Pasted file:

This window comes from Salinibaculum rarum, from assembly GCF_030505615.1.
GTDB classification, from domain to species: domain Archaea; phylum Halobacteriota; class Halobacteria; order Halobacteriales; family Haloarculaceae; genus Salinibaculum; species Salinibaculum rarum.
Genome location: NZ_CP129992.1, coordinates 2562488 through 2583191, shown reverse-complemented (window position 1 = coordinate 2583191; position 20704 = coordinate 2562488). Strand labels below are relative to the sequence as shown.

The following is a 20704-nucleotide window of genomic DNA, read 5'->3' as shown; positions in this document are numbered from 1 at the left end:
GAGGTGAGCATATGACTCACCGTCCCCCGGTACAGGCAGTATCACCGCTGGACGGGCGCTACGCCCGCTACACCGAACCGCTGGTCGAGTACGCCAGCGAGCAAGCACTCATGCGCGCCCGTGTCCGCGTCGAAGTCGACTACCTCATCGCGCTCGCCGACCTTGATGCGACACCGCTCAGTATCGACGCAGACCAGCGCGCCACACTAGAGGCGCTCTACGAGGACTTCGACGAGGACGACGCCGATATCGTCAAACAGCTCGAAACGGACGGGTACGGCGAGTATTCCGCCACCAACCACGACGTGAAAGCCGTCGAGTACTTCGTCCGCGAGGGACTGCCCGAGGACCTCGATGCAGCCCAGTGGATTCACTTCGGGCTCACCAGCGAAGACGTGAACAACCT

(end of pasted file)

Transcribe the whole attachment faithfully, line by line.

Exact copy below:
This window comes from Salinibaculum rarum, from assembly GCF_030505615.1.
GTDB classification, from domain to species: domain Archaea; phylum Halobacteriota; class Halobacteria; order Halobacteriales; family Haloarculaceae; genus Salinibaculum; species Salinibaculum rarum.
Genome location: NZ_CP129992.1, coordinates 2562488 through 2583191, shown reverse-complemented (window position 1 = coordinate 2583191; position 20704 = coordinate 2562488). Strand labels below are relative to the sequence as shown.

The following is a 20704-nucleotide window of genomic DNA, read 5'->3' as shown; positions in this document are numbered from 1 at the left end:
GAGGTGAGCATATGACTCACCGTCCCCCGGTACAGGCAGTATCACCGCTGGACGGGCGCTACGCCCGCTACACCGAACCGCTGGTCGAGTACGCCAGCGAGCAAGCACTCATGCGCGCCCGTGTCCGCGTCGAAGTCGACTACCTCATCGCGCTCGCCGACCTTGATGCGACACCGCTCAGTATCGACGCAGACCAGCGCGCCACACTAGAGGCGCTCTACGAGGACTTCGACGAGGACGACGCCGATATCGTCAAACAGCTCGAAACGGACGGGTACGGCGAGTATTCCGCCACCAACCACGACGTGAAAGCCGTCGAGTACTTCGTCCGCGAGGGACTGCCCGAGGACCTCGATGCAGCCCAGTGGATTCACTTCGGGCTCACCAGCGAAGACGTGAACAACCT